After the United Nations’ Intergovernmental Panel on Climate Change (IPCC) was the co-recipient of the 2007 Nobel Peace Prize, Christopher Field, faculty director of Jasper Ridge Biological Preserve, director of the Carnegie Institution’s Department of Global Ecology and one of the lead authors of the IPCC reports, remarked that the collective nature of the honor was significant. One person alone cannot advance the field of climate change, he said; it requires teamwork and many discoveries in many fields.
So, it is no accident that Field works at Jasper Ridge. There, natural scientists, archaeologists, computer scientists and even a few historians can be found hiking trails and sometimes tramping through the brush, setting cameras, scribbling in notebooks, squinting at computers. It’s a place where scholars and scientists can wander in every sense of the word, where students from many schools and departments (and not just from Stanford) take classes, do fieldwork, complete theses and dissertations and make a difference.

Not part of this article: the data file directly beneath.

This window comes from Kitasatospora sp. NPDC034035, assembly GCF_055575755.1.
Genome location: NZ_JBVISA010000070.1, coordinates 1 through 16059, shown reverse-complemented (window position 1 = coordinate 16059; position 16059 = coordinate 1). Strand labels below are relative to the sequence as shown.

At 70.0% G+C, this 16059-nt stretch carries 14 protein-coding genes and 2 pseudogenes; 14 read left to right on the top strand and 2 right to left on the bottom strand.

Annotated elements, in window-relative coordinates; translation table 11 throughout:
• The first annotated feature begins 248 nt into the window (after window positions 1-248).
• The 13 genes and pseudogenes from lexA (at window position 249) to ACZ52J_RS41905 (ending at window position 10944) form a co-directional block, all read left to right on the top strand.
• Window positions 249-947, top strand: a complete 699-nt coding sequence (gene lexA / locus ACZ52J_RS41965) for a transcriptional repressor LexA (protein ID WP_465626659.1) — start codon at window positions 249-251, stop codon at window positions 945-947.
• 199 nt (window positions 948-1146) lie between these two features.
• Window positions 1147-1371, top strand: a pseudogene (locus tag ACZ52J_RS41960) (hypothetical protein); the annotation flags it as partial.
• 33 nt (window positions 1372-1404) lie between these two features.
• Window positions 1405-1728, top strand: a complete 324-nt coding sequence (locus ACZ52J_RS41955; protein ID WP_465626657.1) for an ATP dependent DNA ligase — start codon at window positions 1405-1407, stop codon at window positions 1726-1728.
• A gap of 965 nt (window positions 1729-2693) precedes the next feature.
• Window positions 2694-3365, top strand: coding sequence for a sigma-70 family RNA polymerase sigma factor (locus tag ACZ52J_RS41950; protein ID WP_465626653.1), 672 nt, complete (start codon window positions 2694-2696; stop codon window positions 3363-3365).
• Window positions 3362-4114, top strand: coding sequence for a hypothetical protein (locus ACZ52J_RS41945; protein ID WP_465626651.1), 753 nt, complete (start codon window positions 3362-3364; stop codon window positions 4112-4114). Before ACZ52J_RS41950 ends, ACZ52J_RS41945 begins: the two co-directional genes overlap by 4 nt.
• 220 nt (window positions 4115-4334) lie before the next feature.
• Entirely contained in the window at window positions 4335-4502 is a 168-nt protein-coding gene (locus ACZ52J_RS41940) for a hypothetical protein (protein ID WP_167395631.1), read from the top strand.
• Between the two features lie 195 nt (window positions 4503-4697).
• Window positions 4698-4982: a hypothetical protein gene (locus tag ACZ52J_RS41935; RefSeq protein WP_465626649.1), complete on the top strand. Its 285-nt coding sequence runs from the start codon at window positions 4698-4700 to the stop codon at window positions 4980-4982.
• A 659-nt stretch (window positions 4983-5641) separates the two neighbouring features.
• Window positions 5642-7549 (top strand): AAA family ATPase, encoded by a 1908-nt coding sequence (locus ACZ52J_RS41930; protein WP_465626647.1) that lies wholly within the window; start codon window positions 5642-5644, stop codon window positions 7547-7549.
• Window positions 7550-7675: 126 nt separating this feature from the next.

“With researchers from seven departments at Stanford conducting studies at Jasper Ridge, the possibilities for new discoveries through collaboration are remarkable,” said Jasper Ridge research coordinator Nona Chiariello. Conversations with undergraduate interns and honors-laden graduates confirm that Stanford students are learning that science that matters must reach broadly as it digs deep—often literally.
This beautifully photographed half-hour video by Stanford filmmaker Tamsin Orion shows the history of the preserve and dicusses some of the research being conducted there.